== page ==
Have never passed her haunted house,
Nor simplified her ghost.

The passing of the house relates to
‘ Because I could not stop for Death –’ “ We paused before a House that seemed”

Scared of mother nature
– nature’s gothic side

Gothic – links to ‘ One need not be a chamber
– to be Haunted –’ “External Ghost” + “ One need not be a House –”

Afraid and timid to the
idea of belonging to nature

No one has been able to understand the
supernatural side of Dickinson/ Mother nature - the remaining spirit of nature.

death's relation to nature - Afterlife
(ghost - supernatural) is too complicated

Religious connotations of the ghost
could be God. Therefore, it could relate to the uncertainty of God’s existence.

To pity those that know her not
Is helped by the regret

Pathos – regret not knowing nature

Her – Dickinson – addresses herself in third person- disconnected from herself and from society

The rest of the stanza’s follow a female persona - more dominant than the male persona -“A narrow fellow in the grass” relies on phallic imagery, this poem is the feminine counterpart, and relies on yonic imagery.

The two dichotomies (something is divided into two opposing halves)
that are most useful in ‘What Mystery Pervades a Well!’ (as well as in some of the other Dickinson poems like ‘ It was not death, for I stood up’ – Light vs dark/ Hot vs cold) are natural vs artificial (man made) and female vs male.

That those who know her, know her less
The nearer her they get.

The closer you get to nature, the less you understand
– more questions are raised. – a sense of struggle.

Dickinson pities the men who try, and fail, to know Nature. These could be scientists or male poets, such as Ralph Waldo Emerson or Henry David Thoreau. They, being male, struggle to approach Nature with the attitude of awe

Paradox (paradoxical nature) - Once you get closer to nature/ the more you know it, the less you belong and know from it.

Death is an aspect of nature - implies
that to know nature fully is to be dead

Transcendentalism – is a religious and philosophical movement that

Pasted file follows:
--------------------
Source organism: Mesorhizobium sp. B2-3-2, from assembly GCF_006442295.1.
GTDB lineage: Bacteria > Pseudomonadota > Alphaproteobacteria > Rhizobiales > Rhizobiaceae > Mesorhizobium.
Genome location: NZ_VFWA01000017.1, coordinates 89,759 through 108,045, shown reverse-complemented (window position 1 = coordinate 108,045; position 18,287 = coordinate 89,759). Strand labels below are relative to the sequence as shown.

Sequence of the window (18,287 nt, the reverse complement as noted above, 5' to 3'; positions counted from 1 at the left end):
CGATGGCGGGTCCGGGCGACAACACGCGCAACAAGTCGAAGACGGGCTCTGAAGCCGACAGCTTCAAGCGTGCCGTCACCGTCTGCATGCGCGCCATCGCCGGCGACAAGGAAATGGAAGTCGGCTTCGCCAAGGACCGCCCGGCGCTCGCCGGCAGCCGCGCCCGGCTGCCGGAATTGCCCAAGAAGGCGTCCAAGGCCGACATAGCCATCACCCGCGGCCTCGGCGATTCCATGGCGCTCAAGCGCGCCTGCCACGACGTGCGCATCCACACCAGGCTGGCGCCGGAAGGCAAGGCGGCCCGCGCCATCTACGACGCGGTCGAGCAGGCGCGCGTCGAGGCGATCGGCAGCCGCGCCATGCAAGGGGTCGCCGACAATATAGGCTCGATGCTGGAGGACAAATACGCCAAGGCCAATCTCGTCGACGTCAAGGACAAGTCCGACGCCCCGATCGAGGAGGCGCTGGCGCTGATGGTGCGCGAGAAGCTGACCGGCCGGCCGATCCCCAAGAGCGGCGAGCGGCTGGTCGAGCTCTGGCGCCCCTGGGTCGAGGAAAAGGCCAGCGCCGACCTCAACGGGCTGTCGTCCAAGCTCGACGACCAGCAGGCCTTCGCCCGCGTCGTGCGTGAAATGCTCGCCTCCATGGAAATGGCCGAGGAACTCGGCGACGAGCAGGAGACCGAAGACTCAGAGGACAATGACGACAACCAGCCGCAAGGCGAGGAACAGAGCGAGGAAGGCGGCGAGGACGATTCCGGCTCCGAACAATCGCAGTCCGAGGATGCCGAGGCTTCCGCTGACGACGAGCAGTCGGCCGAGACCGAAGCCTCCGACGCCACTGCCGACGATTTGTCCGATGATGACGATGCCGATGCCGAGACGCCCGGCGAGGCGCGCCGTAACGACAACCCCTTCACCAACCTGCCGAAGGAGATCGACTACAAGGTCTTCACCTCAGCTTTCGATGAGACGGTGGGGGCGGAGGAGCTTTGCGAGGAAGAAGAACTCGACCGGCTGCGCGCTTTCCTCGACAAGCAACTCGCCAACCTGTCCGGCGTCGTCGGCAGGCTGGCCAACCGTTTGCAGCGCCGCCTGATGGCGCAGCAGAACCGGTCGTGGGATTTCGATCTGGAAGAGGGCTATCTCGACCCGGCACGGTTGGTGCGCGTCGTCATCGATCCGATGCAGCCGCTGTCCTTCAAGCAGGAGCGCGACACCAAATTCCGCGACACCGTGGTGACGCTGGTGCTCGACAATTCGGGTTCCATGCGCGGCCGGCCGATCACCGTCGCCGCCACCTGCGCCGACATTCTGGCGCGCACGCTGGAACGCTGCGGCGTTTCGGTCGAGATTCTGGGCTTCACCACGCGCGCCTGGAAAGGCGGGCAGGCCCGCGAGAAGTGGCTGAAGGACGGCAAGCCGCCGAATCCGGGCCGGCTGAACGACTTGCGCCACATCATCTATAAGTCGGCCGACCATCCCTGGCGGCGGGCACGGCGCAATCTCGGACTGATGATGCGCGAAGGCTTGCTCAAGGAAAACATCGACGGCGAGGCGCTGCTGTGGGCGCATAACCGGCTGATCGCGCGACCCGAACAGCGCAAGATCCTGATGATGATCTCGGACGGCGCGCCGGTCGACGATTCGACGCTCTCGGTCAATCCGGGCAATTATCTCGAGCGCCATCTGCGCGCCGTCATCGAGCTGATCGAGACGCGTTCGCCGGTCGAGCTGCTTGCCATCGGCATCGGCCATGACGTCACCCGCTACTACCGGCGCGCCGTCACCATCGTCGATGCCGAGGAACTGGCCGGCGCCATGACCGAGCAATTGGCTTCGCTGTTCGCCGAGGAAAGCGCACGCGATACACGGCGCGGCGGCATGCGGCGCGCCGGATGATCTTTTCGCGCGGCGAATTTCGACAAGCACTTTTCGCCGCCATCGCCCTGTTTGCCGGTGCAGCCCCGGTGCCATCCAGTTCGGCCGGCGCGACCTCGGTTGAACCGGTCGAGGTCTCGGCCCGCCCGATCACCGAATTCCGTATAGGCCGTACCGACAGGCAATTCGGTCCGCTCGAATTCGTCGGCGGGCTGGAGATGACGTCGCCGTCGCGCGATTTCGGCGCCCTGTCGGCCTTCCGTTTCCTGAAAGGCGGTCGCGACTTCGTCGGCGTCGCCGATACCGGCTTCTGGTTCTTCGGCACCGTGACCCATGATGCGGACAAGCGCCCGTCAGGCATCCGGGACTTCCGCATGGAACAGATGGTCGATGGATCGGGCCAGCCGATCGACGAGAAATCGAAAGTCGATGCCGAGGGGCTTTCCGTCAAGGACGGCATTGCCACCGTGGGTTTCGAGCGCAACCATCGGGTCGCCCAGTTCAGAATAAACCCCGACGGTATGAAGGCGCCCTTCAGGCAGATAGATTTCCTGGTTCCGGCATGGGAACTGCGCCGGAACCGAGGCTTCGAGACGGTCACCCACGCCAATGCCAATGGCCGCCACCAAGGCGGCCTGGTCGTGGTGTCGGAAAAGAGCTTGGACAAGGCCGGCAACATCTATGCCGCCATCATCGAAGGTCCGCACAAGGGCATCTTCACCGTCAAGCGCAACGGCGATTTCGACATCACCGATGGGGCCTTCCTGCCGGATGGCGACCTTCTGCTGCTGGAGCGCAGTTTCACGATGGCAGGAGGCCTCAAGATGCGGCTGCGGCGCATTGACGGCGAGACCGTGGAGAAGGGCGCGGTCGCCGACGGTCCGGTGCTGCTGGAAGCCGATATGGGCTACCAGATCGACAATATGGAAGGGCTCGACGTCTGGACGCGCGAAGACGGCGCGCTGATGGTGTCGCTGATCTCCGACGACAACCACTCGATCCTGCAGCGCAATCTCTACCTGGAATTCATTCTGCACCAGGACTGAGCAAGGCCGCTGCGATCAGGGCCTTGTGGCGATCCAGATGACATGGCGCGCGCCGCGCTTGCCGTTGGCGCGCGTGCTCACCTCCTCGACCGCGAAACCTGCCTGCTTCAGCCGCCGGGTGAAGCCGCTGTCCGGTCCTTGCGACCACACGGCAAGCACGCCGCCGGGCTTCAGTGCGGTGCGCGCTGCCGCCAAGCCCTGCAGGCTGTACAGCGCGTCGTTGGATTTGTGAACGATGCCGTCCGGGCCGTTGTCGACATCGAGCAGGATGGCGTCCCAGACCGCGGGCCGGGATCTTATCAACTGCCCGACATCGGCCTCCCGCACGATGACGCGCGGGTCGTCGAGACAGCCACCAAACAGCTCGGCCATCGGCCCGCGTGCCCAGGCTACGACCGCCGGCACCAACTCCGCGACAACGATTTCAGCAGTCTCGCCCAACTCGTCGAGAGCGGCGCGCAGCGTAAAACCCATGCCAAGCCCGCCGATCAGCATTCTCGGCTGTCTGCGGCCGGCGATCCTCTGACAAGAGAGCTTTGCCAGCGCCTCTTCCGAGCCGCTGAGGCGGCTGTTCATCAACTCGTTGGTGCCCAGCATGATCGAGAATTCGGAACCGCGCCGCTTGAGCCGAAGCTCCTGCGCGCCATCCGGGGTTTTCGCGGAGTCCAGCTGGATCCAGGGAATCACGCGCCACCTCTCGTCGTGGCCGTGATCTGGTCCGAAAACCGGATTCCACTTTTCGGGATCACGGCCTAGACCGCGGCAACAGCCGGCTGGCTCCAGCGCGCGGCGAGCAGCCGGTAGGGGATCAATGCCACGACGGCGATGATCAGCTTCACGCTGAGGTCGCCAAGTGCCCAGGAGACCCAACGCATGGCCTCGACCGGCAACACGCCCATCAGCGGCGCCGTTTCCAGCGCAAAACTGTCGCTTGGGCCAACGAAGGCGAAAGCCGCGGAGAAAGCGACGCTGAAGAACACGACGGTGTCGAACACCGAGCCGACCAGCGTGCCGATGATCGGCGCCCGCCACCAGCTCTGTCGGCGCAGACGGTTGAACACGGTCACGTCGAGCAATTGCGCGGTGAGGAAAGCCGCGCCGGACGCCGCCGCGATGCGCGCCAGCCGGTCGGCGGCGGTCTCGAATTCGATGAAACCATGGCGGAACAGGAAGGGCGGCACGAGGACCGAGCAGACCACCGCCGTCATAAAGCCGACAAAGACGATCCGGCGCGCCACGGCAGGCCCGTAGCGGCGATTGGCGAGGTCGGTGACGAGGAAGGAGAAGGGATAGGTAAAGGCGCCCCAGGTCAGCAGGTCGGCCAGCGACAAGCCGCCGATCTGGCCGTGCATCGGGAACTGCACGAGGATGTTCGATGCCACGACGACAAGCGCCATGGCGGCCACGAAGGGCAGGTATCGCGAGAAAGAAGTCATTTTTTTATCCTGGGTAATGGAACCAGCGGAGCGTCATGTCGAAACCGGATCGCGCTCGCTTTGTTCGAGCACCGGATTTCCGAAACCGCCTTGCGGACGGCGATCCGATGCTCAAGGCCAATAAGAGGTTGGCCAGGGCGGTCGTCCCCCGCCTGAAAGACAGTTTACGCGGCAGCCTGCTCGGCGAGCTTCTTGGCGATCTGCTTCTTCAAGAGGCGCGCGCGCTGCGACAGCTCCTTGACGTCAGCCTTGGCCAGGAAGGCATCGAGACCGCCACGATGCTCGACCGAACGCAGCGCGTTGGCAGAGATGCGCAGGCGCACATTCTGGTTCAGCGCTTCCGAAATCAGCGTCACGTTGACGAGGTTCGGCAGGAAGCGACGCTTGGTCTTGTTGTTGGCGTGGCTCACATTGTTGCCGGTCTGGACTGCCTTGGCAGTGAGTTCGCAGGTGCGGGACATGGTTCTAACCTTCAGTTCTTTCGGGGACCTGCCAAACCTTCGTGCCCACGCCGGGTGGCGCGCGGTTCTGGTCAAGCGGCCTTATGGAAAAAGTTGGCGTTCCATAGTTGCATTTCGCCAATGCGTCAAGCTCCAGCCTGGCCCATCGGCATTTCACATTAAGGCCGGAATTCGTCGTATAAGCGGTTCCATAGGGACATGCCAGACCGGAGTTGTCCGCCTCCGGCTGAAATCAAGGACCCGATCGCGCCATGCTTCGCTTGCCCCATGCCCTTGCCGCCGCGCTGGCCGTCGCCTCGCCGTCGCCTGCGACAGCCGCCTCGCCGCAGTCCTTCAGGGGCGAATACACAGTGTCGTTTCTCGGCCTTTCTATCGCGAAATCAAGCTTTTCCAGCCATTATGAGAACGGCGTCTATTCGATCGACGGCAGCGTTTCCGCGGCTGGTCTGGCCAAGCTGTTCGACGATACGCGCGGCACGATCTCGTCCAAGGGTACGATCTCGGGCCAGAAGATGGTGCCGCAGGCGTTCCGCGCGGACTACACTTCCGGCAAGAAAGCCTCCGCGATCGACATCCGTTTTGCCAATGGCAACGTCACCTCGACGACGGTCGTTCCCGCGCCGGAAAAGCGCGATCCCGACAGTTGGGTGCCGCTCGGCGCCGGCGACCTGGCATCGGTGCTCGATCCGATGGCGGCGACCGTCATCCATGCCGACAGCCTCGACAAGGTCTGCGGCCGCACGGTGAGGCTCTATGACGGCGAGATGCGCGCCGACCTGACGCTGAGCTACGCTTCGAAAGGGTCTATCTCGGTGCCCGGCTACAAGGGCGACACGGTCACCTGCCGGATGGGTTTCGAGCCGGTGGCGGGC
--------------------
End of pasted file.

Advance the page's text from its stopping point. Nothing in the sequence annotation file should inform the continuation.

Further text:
developed during the late 1820s and 30s in Eastern region of USA – Emily Dickinson was a transcendentalist - accepts these ideas not as religious beliefs but as a way of understanding life relationships. - they do not realise that nature's mysteries are ultimately unknowable.

No one knows/ understands her

'her' – Mother nature

Nature's power and how human creations
cannot compare
The grass does not appear afraid,
I often wonder
he
'grass' personified, masculine
Humans compared to vegetation
Can stand so close and look so bold
At what is awe to me.
Common human fear of the unknown
Sense of awe(-inspiring) of nature
Profound danger, boundary between life and death
Further personification
of nature
Repetition of 'e'
'awe' - ambiguous
Nature as serene and tranquil
Two dichotomies
Natural vs. artificial / man-made
'water'
represented as female and ultimately incomprehensible
'mystery'
A dichotomy is when something is divided into two opposing halves
e.g. hot & cold, good & evil
two polarities
the nature dichotomy
man-made 'well' surrounds
feminine and mysterious 'water'
artificial unable to
contain its alienness
awe
speaker of poem pities those who
try (and fail) to comprehend nature
Nature confined to observation, as opposed
to comprehension
physical barrier between man and nature
Combination of the familiar
and the mysterious
familiar lid of glass
converted into 'an abyss's face'
concrete image of 'lid of glass'
to represent abstract concept of
nature's incomprehension and
complexity
concrete image of 'lid of glass'
dichotomy of femininity/
masculinity
common human fear
of the unknown
Does nature
have the ability
understand what
humans cannot?
Full transcript